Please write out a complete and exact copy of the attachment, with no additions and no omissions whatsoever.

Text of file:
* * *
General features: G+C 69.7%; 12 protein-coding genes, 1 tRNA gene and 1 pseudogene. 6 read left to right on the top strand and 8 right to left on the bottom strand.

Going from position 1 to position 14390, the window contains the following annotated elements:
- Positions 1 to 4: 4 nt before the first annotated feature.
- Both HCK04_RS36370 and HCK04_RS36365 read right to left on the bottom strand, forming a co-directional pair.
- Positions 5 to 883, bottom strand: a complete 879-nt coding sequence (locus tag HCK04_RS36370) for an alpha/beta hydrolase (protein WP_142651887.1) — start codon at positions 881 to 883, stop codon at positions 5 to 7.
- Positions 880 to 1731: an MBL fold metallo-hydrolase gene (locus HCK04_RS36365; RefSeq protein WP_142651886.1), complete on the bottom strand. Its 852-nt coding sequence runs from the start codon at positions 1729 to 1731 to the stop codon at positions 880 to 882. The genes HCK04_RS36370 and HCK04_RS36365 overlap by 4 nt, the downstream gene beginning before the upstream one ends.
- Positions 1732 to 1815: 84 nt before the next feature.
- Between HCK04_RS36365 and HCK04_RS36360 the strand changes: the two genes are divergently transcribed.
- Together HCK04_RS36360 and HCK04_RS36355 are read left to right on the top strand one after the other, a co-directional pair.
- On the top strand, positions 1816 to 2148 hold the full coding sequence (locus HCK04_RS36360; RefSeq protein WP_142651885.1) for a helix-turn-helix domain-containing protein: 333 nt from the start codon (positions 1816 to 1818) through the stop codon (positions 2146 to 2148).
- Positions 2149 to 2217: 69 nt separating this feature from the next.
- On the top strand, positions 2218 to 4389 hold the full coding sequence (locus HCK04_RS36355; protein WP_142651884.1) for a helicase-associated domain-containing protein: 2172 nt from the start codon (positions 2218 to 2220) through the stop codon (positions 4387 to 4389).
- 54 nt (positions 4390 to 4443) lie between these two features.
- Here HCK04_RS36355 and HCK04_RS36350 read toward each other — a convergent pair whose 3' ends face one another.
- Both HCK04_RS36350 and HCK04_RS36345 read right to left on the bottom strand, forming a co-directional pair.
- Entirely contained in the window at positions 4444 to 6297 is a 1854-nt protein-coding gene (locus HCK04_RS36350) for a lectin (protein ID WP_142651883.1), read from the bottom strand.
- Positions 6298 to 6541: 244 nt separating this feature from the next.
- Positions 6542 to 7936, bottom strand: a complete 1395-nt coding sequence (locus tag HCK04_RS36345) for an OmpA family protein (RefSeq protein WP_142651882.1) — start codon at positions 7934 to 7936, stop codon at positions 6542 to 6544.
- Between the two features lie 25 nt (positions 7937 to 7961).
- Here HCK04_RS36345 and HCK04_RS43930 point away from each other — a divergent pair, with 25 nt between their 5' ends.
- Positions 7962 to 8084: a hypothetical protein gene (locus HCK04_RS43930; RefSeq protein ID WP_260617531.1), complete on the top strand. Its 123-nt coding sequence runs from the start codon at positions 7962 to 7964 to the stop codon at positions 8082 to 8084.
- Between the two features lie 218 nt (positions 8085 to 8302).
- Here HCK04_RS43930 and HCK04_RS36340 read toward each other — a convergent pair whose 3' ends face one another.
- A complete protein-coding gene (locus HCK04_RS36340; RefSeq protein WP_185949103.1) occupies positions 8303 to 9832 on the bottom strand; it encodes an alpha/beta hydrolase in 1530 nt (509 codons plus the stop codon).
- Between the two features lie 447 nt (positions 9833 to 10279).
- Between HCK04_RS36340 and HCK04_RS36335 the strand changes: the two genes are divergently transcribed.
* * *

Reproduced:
General features: G+C 69.7%; 12 protein-coding genes, 1 tRNA gene and 1 pseudogene. 6 read left to right on the top strand and 8 right to left on the bottom strand.

Going from position 1 to position 14390, the window contains the following annotated elements:
- Positions 1 to 4: 4 nt before the first annotated feature.
- Both HCK04_RS36370 and HCK04_RS36365 read right to left on the bottom strand, forming a co-directional pair.
- Positions 5 to 883, bottom strand: a complete 879-nt coding sequence (locus tag HCK04_RS36370) for an alpha/beta hydrolase (protein WP_142651887.1) — start codon at positions 881 to 883, stop codon at positions 5 to 7.
- Positions 880 to 1731: an MBL fold metallo-hydrolase gene (locus HCK04_RS36365; RefSeq protein WP_142651886.1), complete on the bottom strand. Its 852-nt coding sequence runs from the start codon at positions 1729 to 1731 to the stop codon at positions 880 to 882. The genes HCK04_RS36370 and HCK04_RS36365 overlap by 4 nt, the downstream gene beginning before the upstream one ends.
- Positions 1732 to 1815: 84 nt before the next feature.
- Between HCK04_RS36365 and HCK04_RS36360 the strand changes: the two genes are divergently transcribed.
- Together HCK04_RS36360 and HCK04_RS36355 are read left to right on the top strand one after the other, a co-directional pair.
- On the top strand, positions 1816 to 2148 hold the full coding sequence (locus HCK04_RS36360; RefSeq protein WP_142651885.1) for a helix-turn-helix domain-containing protein: 333 nt from the start codon (positions 1816 to 1818) through the stop codon (positions 2146 to 2148).
- Positions 2149 to 2217: 69 nt separating this feature from the next.
- On the top strand, positions 2218 to 4389 hold the full coding sequence (locus HCK04_RS36355; protein WP_142651884.1) for a helicase-associated domain-containing protein: 2172 nt from the start codon (positions 2218 to 2220) through the stop codon (positions 4387 to 4389).
- 54 nt (positions 4390 to 4443) lie between these two features.
- Here HCK04_RS36355 and HCK04_RS36350 read toward each other — a convergent pair whose 3' ends face one another.
- Both HCK04_RS36350 and HCK04_RS36345 read right to left on the bottom strand, forming a co-directional pair.
- Entirely contained in the window at positions 4444 to 6297 is a 1854-nt protein-coding gene (locus HCK04_RS36350) for a lectin (protein ID WP_142651883.1), read from the bottom strand.
- Positions 6298 to 6541: 244 nt separating this feature from the next.
- Positions 6542 to 7936, bottom strand: a complete 1395-nt coding sequence (locus tag HCK04_RS36345) for an OmpA family protein (RefSeq protein WP_142651882.1) — start codon at positions 7934 to 7936, stop codon at positions 6542 to 6544.
- Between the two features lie 25 nt (positions 7937 to 7961).
- Here HCK04_RS36345 and HCK04_RS43930 point away from each other — a divergent pair, with 25 nt between their 5' ends.
- Positions 7962 to 8084: a hypothetical protein gene (locus HCK04_RS43930; RefSeq protein ID WP_260617531.1), complete on the top strand. Its 123-nt coding sequence runs from the start codon at positions 7962 to 7964 to the stop codon at positions 8082 to 8084.
- Between the two features lie 218 nt (positions 8085 to 8302).
- Here HCK04_RS43930 and HCK04_RS36340 read toward each other — a convergent pair whose 3' ends face one another.
- A complete protein-coding gene (locus HCK04_RS36340; RefSeq protein WP_185949103.1) occupies positions 8303 to 9832 on the bottom strand; it encodes an alpha/beta hydrolase in 1530 nt (509 codons plus the stop codon).
- Between the two features lie 447 nt (positions 9833 to 10279).
- Between HCK04_RS36340 and HCK04_RS36335 the strand changes: the two genes are divergently transcribed.